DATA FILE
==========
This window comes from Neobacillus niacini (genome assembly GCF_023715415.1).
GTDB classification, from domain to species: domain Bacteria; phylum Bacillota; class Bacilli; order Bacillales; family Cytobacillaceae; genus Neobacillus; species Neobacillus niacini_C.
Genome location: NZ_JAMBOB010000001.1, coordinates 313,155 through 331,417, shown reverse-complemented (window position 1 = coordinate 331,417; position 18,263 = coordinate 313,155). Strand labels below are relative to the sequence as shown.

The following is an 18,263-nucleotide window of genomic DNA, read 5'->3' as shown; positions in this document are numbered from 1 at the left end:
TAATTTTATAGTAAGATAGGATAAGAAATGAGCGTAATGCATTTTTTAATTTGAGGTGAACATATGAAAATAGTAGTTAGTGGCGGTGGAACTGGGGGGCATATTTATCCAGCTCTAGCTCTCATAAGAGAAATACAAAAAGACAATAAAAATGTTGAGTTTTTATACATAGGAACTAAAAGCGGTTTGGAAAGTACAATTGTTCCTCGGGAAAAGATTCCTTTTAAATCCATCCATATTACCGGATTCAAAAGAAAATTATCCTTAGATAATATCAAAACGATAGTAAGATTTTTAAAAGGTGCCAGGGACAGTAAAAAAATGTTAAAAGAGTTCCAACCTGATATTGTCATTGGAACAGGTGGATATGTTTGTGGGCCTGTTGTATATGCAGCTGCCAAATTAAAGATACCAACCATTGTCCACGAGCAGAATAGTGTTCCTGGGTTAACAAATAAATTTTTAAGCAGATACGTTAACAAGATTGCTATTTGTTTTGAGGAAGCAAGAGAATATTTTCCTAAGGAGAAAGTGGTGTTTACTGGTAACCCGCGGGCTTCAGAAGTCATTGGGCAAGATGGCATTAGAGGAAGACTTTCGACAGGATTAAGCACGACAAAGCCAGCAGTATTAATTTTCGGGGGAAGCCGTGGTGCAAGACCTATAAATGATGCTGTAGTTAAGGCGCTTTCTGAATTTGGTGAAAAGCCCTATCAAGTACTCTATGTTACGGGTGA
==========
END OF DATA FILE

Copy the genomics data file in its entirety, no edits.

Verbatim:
This window comes from Neobacillus niacini (genome assembly GCF_023715415.1).
GTDB classification, from domain to species: domain Bacteria; phylum Bacillota; class Bacilli; order Bacillales; family Cytobacillaceae; genus Neobacillus; species Neobacillus niacini_C.
Genome location: NZ_JAMBOB010000001.1, coordinates 313,155 through 331,417, shown reverse-complemented (window position 1 = coordinate 331,417; position 18,263 = coordinate 313,155). Strand labels below are relative to the sequence as shown.

The following is an 18,263-nucleotide window of genomic DNA, read 5'->3' as shown; positions in this document are numbered from 1 at the left end:
TAATTTTATAGTAAGATAGGATAAGAAATGAGCGTAATGCATTTTTTAATTTGAGGTGAACATATGAAAATAGTAGTTAGTGGCGGTGGAACTGGGGGGCATATTTATCCAGCTCTAGCTCTCATAAGAGAAATACAAAAAGACAATAAAAATGTTGAGTTTTTATACATAGGAACTAAAAGCGGTTTGGAAAGTACAATTGTTCCTCGGGAAAAGATTCCTTTTAAATCCATCCATATTACCGGATTCAAAAGAAAATTATCCTTAGATAATATCAAAACGATAGTAAGATTTTTAAAAGGTGCCAGGGACAGTAAAAAAATGTTAAAAGAGTTCCAACCTGATATTGTCATTGGAACAGGTGGATATGTTTGTGGGCCTGTTGTATATGCAGCTGCCAAATTAAAGATACCAACCATTGTCCACGAGCAGAATAGTGTTCCTGGGTTAACAAATAAATTTTTAAGCAGATACGTTAACAAGATTGCTATTTGTTTTGAGGAAGCAAGAGAATATTTTCCTAAGGAGAAAGTGGTGTTTACTGGTAACCCGCGGGCTTCAGAAGTCATTGGGCAAGATGGCATTAGAGGAAGACTTTCGACAGGATTAAGCACGACAAAGCCAGCAGTATTAATTTTCGGGGGAAGCCGTGGTGCAAGACCTATAAATGATGCTGTAGTTAAGGCGCTTTCTGAATTTGGTGAAAAGCCCTATCAAGTACTCTATGTTACGGGTGA